Why do curse words trouble us so? And should government regulate them?

Why do curse words trouble us so? And should government regulate them?

Today’s brief item is custom-made for Change of Venue Friday. That’s when I locate some lighter piece of legal fare, a tasty morsel that has just a hint of the profession.

I point you to a law review article (No! Keep reading!) worth a few minutes of your time.

Before I tell you the article title, I do have to remind that this tends to be an adult-focused blog. OK? Have precocious youngsters been sent packing?

Here’s the title: “FUCK.”

No, I’m not shouting or being unnecessarily brief. The title is one word, and it is all caps.

It was written by Christopher M. Fairman, a professor at The Ohio State University Moritz College of Law. His bio includes some background on this most perfectly named essay:

“The importance of protecting words—even the four-letter ones—is at the heart of Professor Fairman’s most recent scholarly work. Professor Fairman celebrates free speech with the publication of his first book: Fuck: Word Taboo and Protecting our First Amendment Liberties (Sourcebooks 2009). The book builds on his scholarship in taboo language found in his highly popular article, ‘Fuck,’ 28 Cardozo Law Review 1171 (2007). Professor Fairman is adamant that our government should keep out of the censorship business: ‘Words are ideas. If the government can control the words we say, it can also control what we think.’”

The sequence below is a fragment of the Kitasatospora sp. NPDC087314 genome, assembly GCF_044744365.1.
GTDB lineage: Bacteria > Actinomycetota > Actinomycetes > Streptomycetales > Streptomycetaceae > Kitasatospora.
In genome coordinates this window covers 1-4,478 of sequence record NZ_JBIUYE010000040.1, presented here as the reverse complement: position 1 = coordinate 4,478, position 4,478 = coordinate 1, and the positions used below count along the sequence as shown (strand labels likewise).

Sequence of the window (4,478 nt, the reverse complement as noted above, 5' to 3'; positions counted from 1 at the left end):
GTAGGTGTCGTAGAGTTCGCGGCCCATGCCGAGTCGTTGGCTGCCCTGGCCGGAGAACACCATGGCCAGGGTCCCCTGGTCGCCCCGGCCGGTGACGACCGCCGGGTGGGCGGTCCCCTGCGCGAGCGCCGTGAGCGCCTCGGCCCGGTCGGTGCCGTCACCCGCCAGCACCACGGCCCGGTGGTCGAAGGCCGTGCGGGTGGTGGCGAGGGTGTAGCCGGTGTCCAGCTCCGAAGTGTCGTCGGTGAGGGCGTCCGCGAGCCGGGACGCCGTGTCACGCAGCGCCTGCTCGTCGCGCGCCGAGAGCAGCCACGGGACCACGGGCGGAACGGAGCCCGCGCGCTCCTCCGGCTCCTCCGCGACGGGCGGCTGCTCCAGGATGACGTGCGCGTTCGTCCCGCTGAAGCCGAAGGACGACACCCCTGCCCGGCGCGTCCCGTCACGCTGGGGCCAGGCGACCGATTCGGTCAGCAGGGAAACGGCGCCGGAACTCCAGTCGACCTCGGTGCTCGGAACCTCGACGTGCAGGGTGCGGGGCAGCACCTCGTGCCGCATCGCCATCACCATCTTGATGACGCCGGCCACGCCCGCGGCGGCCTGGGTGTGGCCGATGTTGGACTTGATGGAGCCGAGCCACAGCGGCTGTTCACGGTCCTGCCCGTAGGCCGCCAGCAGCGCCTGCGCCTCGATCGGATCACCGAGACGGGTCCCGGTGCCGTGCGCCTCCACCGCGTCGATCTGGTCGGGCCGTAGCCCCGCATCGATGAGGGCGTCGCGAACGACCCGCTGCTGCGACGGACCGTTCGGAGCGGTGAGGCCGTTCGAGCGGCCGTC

Christopher M Fairman

Christopher M Fairman

Oh, you’d like to read the article itself? It’s right here.

And yes, before you protest, it did indeed come out of a highly regarded law review, the one at Cardozo Law.

How would I come across such a thing? I swear (get it) that I’ve seen it before, but I was happily reminded of the inflammatory piece by (who else) a law student. Thank you to Tim Bourcet for brightening our day!

A line in a Wikipedia entry about the author tells me you may have already read the article: “Fairman’s article quickly became one of the most downloaded scholarly legal articles on the internet.”

Have a great—and colorful—weekend.

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